But what would it mean, really, to cut US doctors’ salaries in half? In theory, if you are the most imperceptive sort of economist, it means they could live as well as doctors do in Europe, which is not so bad. US doctors are paid twice as much in what is imaginatively described as “real terms”, so they should be able to purchase the same goods and services with their income as their European peers do. Where’s the problem?

But economists’ “real terms” do not measure the realest terms at all, the social relations in which the dance of our production and consumption is embedded. If you cut doctors’ salaries in half tomorrow, they would have to sell their mortgaged, absurdly expensive homes. At half their present salary, doctors would no longer be able to afford to live amongst “peer” professions like lawyers, management consultants, middling corporate executives, and the employees of surveillance monopolists. Doctors would fall precipitously from the social class, embedded in geography and consumption habits, to which many of them even now cling only precariously. More calamitously, they would lose the capacity to produce or reproduce membership in that social class for their children, often the most expensive amenity American professionals seek to purchase.

Doctors in France don’t have this problem because they live in a society less stratified than the one that we are unfortunate to inhabit. In societies in which the lives and prospects of the rich and less rich are not so divergent, people can afford to be a bit less rich. After all, even in the United States, the problem is not scarcity in a straightforward economic sense. We can build, to a first approximation, as much great housing as we want. The skills required to care for and educate kids are reproducible. They could be elastically and economically supplied. The scarcity of a slot at Harvard (and that slot’s many antecedents, all the way back to birth) has little to do with some ingrained incapacity to educate wonderful teachers.

The solution to the problem of “positional goods”, which are inherently zero-sum and inelastically supplied, is supposed to be the infinite multiplicity of social dimensions over which we can measure our positions (ht Arjun Narayan). The most famous exposition of this view is perhaps David Brooks’ from On Paradise Drive:

“Know thyself,” the Greek philosopher advised. But of course this is nonsense. In the world of self-reinforcing clique communities, the people who are truly happy live by the maxim “Overrate thyself.” They live in a community that reinforces their values every day. The anthropology professor can stride through life knowing she was unanimously elected chairwoman of her crunchy suburb’s sustainable-growth study seminar. She wears the locally approved status symbols: the Tibet-motif dangly earrings, the Andrea Dworkin-inspired hairstyle, the peasant blouse, and the public-broadcasting tote bag… Meanwhile, sitting in the next seat of the coach section on some Southwest Airlines flight, there might be a midlevel executive from a postwar suburb who’s similarly rich in self-esteem. But he lives in a different clique, so he is validated and reinforced according to entirely different criteria and by entirely different institutions… [H]e has been named Payroll Person of the Year by the West Coast Regional Payroll Professional Association. He is interested in College Football and tassels. His loafers have tassels. His golf bags have tassels. If he could put tassels around the Oklahoma football vanity license plate on his Cadillac Escalade, his life would be complete.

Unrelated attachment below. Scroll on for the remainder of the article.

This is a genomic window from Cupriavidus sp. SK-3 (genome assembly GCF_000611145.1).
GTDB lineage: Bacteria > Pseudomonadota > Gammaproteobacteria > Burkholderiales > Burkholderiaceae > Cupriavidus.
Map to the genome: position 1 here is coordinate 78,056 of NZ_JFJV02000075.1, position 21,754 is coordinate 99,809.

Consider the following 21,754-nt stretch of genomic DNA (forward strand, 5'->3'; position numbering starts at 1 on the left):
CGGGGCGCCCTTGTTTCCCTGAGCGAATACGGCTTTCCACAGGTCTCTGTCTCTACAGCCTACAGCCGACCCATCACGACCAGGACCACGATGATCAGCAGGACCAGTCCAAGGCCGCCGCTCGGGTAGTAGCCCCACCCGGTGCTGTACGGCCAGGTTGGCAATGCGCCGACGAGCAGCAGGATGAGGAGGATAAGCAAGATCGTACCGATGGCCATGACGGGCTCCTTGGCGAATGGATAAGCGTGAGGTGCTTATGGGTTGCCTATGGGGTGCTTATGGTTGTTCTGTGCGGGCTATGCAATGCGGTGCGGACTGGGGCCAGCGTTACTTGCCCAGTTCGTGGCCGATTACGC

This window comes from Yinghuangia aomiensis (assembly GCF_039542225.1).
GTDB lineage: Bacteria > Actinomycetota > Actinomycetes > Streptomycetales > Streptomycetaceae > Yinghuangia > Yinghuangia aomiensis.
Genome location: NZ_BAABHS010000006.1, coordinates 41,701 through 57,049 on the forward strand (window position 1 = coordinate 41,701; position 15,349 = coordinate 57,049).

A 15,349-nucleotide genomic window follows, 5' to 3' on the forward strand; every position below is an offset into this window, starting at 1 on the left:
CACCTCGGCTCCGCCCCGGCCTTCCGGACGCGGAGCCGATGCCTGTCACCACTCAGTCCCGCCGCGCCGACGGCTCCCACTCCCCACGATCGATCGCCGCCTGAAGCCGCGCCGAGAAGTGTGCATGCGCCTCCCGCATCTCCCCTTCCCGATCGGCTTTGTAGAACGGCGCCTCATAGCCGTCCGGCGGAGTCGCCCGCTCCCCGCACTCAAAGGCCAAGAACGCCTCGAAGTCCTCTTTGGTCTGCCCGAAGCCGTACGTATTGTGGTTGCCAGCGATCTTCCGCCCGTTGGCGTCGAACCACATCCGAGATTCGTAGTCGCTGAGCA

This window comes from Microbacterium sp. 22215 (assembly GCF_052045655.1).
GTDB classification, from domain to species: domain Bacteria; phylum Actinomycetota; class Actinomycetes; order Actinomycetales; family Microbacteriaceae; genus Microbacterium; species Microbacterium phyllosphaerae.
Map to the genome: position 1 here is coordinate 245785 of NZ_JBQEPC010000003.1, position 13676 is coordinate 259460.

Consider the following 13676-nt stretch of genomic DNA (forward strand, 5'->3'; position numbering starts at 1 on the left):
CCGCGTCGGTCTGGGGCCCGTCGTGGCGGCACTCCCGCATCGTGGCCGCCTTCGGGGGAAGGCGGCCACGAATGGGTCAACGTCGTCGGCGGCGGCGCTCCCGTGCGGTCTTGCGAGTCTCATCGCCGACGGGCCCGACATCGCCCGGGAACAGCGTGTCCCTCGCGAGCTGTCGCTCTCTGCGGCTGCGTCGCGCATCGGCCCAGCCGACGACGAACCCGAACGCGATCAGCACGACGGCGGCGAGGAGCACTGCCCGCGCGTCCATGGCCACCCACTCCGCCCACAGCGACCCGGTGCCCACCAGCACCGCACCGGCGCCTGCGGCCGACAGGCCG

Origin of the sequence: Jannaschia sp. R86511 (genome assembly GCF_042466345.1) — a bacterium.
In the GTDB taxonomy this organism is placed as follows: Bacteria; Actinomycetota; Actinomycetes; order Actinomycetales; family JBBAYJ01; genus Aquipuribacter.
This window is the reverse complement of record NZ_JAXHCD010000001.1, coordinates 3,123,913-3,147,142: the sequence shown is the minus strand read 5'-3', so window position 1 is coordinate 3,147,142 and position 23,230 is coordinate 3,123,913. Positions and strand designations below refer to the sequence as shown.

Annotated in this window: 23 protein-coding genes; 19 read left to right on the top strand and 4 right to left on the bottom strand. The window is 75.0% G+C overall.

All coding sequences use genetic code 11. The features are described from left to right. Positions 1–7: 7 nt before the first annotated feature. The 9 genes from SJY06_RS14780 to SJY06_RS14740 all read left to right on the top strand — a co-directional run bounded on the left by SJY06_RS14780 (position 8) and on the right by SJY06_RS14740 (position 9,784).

It’s hard to know, from this excerpt, which of these two is richer, the anthropology professor or the payroll guy. Both crouch together in the eternal middle class of unreserved coach seating on a Southwest Airlines flight. And in that skyward netherworld, On Paradise Flight, Brooks would be right. When there are not objective correlates of anyone’s definition of positional status, each of us can choose whichever measure of position flatters us most. We need agree only that is it gauche to try to impose our values on others for us all to live as happiest and best, quietly pitying our inferiors even as we cheerfully pass along a bag of pretzels.

But what it means to live in a stratified society, precisely what it means to live in a stratified society, is that there are objective correlates to position along dimensions that individuals and communities cannot themselves choose. There are positional dimensions whose importance is a social fact, not arbitrary, but real as social facts are, by virtue of their consequences. In such a society, positional goods with desirable correlates, inherently scarce and inelastically supplied, become extremely valuable. In some societies, those goods may be rationed by custom, or by heredity, by caste or race. But to the degree that a society is “liberal” and capitalist, they will be price-rationed, as they largely (but incompletely) are in our American society.

0 comments:

Leaving Labels Aside For A Moment - Netanyahu's Reality Is A Moral Abomination

This video will be watched in schools and Universities for generations to come, when people will ask the question: did we know what was real...